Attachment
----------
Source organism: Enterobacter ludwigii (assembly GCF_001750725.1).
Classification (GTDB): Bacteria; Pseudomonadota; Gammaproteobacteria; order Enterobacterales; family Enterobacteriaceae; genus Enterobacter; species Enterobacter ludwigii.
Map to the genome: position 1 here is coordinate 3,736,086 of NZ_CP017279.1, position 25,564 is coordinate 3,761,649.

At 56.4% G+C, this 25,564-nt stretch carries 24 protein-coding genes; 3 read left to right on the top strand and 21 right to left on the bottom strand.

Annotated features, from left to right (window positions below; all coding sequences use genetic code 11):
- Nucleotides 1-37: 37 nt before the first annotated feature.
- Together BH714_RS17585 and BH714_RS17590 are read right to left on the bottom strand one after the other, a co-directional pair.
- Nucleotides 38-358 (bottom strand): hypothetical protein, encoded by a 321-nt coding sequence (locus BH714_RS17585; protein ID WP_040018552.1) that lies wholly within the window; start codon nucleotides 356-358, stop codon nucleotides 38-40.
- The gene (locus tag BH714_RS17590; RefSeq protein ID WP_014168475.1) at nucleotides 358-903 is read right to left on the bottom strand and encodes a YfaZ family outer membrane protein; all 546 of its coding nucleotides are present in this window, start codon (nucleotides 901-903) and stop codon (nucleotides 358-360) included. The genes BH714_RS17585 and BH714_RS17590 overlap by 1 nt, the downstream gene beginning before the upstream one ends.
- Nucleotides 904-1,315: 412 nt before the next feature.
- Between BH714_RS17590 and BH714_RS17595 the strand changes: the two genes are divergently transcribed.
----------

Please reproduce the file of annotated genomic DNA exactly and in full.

Source organism: Enterobacter ludwigii (assembly GCF_001750725.1).
Classification (GTDB): Bacteria; Pseudomonadota; Gammaproteobacteria; order Enterobacterales; family Enterobacteriaceae; genus Enterobacter; species Enterobacter ludwigii.
Map to the genome: position 1 here is coordinate 3,736,086 of NZ_CP017279.1, position 25,564 is coordinate 3,761,649.

At 56.4% G+C, this 25,564-nt stretch carries 24 protein-coding genes; 3 read left to right on the top strand and 21 right to left on the bottom strand.

Annotated features, from left to right (window positions below; all coding sequences use genetic code 11):
- Nucleotides 1-37: 37 nt before the first annotated feature.
- Together BH714_RS17585 and BH714_RS17590 are read right to left on the bottom strand one after the other, a co-directional pair.
- Nucleotides 38-358 (bottom strand): hypothetical protein, encoded by a 321-nt coding sequence (locus BH714_RS17585; protein ID WP_040018552.1) that lies wholly within the window; start codon nucleotides 356-358, stop codon nucleotides 38-40.
- The gene (locus tag BH714_RS17590; RefSeq protein ID WP_014168475.1) at nucleotides 358-903 is read right to left on the bottom strand and encodes a YfaZ family outer membrane protein; all 546 of its coding nucleotides are present in this window, start codon (nucleotides 901-903) and stop codon (nucleotides 358-360) included. The genes BH714_RS17585 and BH714_RS17590 overlap by 1 nt, the downstream gene beginning before the upstream one ends.
- Nucleotides 904-1,315: 412 nt before the next feature.
- Between BH714_RS17590 and BH714_RS17595 the strand changes: the two genes are divergently transcribed.